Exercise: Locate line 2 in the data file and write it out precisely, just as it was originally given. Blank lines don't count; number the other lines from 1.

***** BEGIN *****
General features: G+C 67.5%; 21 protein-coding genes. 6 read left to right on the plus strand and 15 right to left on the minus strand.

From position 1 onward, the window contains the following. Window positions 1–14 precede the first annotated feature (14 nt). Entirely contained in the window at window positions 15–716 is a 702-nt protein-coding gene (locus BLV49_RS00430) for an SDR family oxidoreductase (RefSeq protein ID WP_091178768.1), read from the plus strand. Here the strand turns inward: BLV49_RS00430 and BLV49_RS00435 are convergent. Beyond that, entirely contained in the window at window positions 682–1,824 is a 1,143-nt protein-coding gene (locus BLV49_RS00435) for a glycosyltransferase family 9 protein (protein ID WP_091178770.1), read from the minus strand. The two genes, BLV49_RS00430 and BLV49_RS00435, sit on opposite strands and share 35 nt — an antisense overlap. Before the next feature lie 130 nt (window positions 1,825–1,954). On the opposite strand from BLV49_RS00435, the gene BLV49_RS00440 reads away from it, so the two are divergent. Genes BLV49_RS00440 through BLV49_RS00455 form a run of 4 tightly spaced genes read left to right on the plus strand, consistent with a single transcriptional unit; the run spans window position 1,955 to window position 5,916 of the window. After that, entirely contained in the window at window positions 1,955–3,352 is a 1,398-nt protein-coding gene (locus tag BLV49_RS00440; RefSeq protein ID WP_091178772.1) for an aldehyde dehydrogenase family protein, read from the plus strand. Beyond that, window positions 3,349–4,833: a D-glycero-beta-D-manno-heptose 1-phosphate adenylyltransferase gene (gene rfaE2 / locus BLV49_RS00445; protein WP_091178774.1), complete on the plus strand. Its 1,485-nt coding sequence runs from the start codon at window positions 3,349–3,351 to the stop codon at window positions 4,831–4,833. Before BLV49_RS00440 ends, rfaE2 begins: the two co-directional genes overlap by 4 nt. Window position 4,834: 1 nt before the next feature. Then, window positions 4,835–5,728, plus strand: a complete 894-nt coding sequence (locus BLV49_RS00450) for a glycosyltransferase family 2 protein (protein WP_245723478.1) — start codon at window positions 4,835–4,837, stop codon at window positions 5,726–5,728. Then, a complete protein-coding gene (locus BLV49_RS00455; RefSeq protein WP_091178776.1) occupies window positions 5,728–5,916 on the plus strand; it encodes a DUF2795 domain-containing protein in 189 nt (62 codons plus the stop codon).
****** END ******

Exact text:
From position 1 onward, the window contains the following. Window positions 1–14 precede the first annotated feature (14 nt). Entirely contained in the window at window positions 15–716 is a 702-nt protein-coding gene (locus BLV49_RS00430) for an SDR family oxidoreductase (RefSeq protein ID WP_091178768.1), read from the plus strand. Here the strand turns inward: BLV49_RS00430 and BLV49_RS00435 are convergent. Beyond that, entirely contained in the window at window positions 682–1,824 is a 1,143-nt protein-coding gene (locus BLV49_RS00435) for a glycosyltransferase family 9 protein (protein ID WP_091178770.1), read from the minus strand. The two genes, BLV49_RS00430 and BLV49_RS00435, sit on opposite strands and share 35 nt — an antisense overlap. Before the next feature lie 130 nt (window positions 1,825–1,954). On the opposite strand from BLV49_RS00435, the gene BLV49_RS00440 reads away from it, so the two are divergent. Genes BLV49_RS00440 through BLV49_RS00455 form a run of 4 tightly spaced genes read left to right on the plus strand, consistent with a single transcriptional unit; the run spans window position 1,955 to window position 5,916 of the window. After that, entirely contained in the window at window positions 1,955–3,352 is a 1,398-nt protein-coding gene (locus tag BLV49_RS00440; RefSeq protein ID WP_091178772.1) for an aldehyde dehydrogenase family protein, read from the plus strand. Beyond that, window positions 3,349–4,833: a D-glycero-beta-D-manno-heptose 1-phosphate adenylyltransferase gene (gene rfaE2 / locus BLV49_RS00445; protein WP_091178774.1), complete on the plus strand. Its 1,485-nt coding sequence runs from the start codon at window positions 3,349–3,351 to the stop codon at window positions 4,831–4,833. Before BLV49_RS00440 ends, rfaE2 begins: the two co-directional genes overlap by 4 nt. Window position 4,834: 1 nt before the next feature. Then, window positions 4,835–5,728, plus strand: a complete 894-nt coding sequence (locus BLV49_RS00450) for a glycosyltransferase family 2 protein (protein WP_245723478.1) — start codon at window positions 4,835–4,837, stop codon at window positions 5,726–5,728. Then, a complete protein-coding gene (locus BLV49_RS00455; RefSeq protein WP_091178776.1) occupies window positions 5,728–5,916 on the plus strand; it encodes a DUF2795 domain-containing protein in 189 nt (62 codons plus the stop codon).